Decision Maker Response

Steven Miles’s response

Aug 18, 2016 — Environment Minister Dr Steven Miles has stopped a controversial plan to deploy wild dogs to kill goats on a North Queensland island to protect the threatened Beach stone-curlew.

Dr Miles today made an Interim Conservation Order under the Nature Conservation Act 1992 requiring Hinchinbrook Shire Council to immediately cease the use of dingoes to eradicate feral goats on Pelorus Island.

“I was shocked to learn of this cruel experiment but even more alarming is the lack of thought for the native animals on the island.

“Pest control should always be carried out in the most humane way possible – not by death row dingoes.

“As of today no dogs can be released on to Pelorus Island and any wild dogs already on the island must be removed within the next 14 days,” Dr Miles said.

“I do not take this action lightly but on the advice of experts from the Department of Environment and Heritage Protection it’s clear that this misconceived program needs to stop before irrevocable harm is done to the island’s population of Beach stone-curlews.

“While the control of feral goats and other pests is a responsibility of all landholders, the methods employed should not pose a risk to threatened native wildlife species.”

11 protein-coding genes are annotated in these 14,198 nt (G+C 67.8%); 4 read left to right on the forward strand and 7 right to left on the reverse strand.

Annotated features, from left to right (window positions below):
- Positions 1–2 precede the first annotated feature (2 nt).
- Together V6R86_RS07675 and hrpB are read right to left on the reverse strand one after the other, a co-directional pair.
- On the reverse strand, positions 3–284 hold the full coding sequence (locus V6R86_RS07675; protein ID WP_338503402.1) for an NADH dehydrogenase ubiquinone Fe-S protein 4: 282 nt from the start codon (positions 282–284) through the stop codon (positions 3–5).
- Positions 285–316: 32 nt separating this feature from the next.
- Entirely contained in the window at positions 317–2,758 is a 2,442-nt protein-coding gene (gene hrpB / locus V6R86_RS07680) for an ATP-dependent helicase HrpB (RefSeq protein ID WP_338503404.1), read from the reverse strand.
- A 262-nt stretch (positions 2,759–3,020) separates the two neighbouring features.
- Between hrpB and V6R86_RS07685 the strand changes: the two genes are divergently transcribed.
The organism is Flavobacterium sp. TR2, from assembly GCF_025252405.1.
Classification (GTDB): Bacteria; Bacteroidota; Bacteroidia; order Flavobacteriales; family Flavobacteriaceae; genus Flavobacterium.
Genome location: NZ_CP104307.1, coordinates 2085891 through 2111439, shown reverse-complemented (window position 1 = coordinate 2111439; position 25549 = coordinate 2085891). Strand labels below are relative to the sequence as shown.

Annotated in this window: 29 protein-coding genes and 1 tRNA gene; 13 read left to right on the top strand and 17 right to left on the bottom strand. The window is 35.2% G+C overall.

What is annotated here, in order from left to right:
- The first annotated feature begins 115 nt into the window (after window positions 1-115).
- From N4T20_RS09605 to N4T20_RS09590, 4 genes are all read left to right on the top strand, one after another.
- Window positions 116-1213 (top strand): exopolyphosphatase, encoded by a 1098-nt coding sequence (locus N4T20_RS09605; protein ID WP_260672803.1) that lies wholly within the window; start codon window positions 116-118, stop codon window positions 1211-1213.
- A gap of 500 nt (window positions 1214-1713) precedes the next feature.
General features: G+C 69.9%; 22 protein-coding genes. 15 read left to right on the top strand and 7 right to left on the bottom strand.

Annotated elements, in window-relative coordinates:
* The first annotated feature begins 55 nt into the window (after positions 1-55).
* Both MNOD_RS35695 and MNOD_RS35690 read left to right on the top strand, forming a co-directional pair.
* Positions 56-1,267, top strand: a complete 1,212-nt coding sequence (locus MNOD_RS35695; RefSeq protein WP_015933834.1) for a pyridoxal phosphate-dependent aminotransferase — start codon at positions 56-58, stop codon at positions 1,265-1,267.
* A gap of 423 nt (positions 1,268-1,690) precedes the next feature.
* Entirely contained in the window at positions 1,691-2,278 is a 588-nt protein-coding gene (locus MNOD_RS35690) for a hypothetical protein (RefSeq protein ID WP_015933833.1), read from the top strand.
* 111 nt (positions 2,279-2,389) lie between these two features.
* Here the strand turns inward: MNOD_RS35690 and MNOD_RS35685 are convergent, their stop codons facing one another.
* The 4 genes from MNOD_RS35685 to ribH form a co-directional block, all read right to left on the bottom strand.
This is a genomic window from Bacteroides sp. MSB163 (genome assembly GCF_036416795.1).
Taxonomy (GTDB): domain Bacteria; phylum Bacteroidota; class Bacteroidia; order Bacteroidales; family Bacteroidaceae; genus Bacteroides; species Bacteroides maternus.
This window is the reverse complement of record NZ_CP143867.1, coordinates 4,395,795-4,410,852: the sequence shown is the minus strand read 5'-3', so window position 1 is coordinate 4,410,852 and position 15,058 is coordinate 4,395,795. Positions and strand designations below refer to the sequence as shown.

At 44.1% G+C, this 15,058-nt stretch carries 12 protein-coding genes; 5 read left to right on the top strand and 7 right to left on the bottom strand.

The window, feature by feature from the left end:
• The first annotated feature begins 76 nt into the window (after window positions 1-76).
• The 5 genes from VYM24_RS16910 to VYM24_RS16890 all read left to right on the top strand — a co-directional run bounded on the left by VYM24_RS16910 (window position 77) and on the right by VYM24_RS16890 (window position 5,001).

Minister for Agriculture and Fisheries Leanne Donaldson said the program was ‘inhumane’.

“I fully support the action Minister Miles is taking today,” Ms Donaldson said.

“It was very frustrating for me to learn that under current legislation I had no power to intervene.

“As soon as I heard the detail of the council’s plan I sought urgent advice on whether I could step in on the grounds that it is a cruel and inhumane solution.

“At the inaugural meeting of the Animal Welfare Advisory Board I asked members to consider whether such practices are in line with current community expectations on animal welfare.

“There has to be a more humane way to deal with a feral pest problem.”

RSPCA Queensland CEO Mark Townend said the RSPCA also supported the decision.

“We at the RSPCA had a number of concerns regarding the decision to put dingoes on the island in the first place,” Mr Townend said.

“We felt there were significant animal welfare issues not just for the goats but for smaller, native animals on the island and the dingoes themselves.”

Dr Miles said there were estimated to be only around 5000 Beach stone-curlews left across Australia.

“The Beach stone-curlew is listed as Vulnerable in Queensland, Critically Endangered in New South Wales and Near Threatened on the global IUCN Red List of Threatened Species,” Dr Miles said.

“It is believed to be in decline across most of its range due to human disturbance and predation by cats, pigs and dogs.

“I will not stand by while one of the main predators of this vulnerable bird is deliberately released into its habitat.”

Interim Conservation Orders are designed for use where there is a likelihood of a significant detrimental impact on threatened wildlife.

Earlier this year Dr Miles took similar action when an Interim Conservation Order was issued in relation to the recently rediscovered night parrot.